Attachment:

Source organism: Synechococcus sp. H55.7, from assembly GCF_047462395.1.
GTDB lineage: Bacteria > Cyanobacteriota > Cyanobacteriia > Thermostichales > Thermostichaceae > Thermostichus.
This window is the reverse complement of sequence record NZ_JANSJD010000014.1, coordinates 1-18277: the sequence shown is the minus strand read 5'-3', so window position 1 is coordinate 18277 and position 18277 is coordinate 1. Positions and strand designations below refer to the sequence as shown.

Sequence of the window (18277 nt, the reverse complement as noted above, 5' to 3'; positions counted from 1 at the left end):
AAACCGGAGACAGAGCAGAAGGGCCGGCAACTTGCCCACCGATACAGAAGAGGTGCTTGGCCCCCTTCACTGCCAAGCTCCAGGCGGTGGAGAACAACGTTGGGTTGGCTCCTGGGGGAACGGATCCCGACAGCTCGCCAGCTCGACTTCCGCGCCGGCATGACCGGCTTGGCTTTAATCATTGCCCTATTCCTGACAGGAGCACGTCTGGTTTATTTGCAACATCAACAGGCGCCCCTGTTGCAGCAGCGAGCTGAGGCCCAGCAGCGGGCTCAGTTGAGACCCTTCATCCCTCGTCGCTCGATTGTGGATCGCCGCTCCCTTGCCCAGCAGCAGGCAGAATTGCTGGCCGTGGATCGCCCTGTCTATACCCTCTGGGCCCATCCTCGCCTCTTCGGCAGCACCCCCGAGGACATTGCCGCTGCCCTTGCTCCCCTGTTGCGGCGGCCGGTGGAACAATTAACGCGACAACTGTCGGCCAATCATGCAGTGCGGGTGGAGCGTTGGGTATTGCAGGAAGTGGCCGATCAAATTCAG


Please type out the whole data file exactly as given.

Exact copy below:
Source organism: Synechococcus sp. H55.7, from assembly GCF_047462395.1.
GTDB lineage: Bacteria > Cyanobacteriota > Cyanobacteriia > Thermostichales > Thermostichaceae > Thermostichus.
This window is the reverse complement of sequence record NZ_JANSJD010000014.1, coordinates 1-18277: the sequence shown is the minus strand read 5'-3', so window position 1 is coordinate 18277 and position 18277 is coordinate 1. Positions and strand designations below refer to the sequence as shown.

Sequence of the window (18277 nt, the reverse complement as noted above, 5' to 3'; positions counted from 1 at the left end):
AAACCGGAGACAGAGCAGAAGGGCCGGCAACTTGCCCACCGATACAGAAGAGGTGCTTGGCCCCCTTCACTGCCAAGCTCCAGGCGGTGGAGAACAACGTTGGGTTGGCTCCTGGGGGAACGGATCCCGACAGCTCGCCAGCTCGACTTCCGCGCCGGCATGACCGGCTTGGCTTTAATCATTGCCCTATTCCTGACAGGAGCACGTCTGGTTTATTTGCAACATCAACAGGCGCCCCTGTTGCAGCAGCGAGCTGAGGCCCAGCAGCGGGCTCAGTTGAGACCCTTCATCCCTCGTCGCTCGATTGTGGATCGCCGCTCCCTTGCCCAGCAGCAGGCAGAATTGCTGGCCGTGGATCGCCCTGTCTATACCCTCTGGGCCCATCCTCGCCTCTTCGGCAGCACCCCCGAGGACATTGCCGCTGCCCTTGCTCCCCTGTTGCGGCGGCCGGTGGAACAATTAACGCGACAACTGTCGGCCAATCATGCAGTGCGGGTGGAGCGTTGGGTATTGCAGGAAGTGGCCGATCAAATTCAG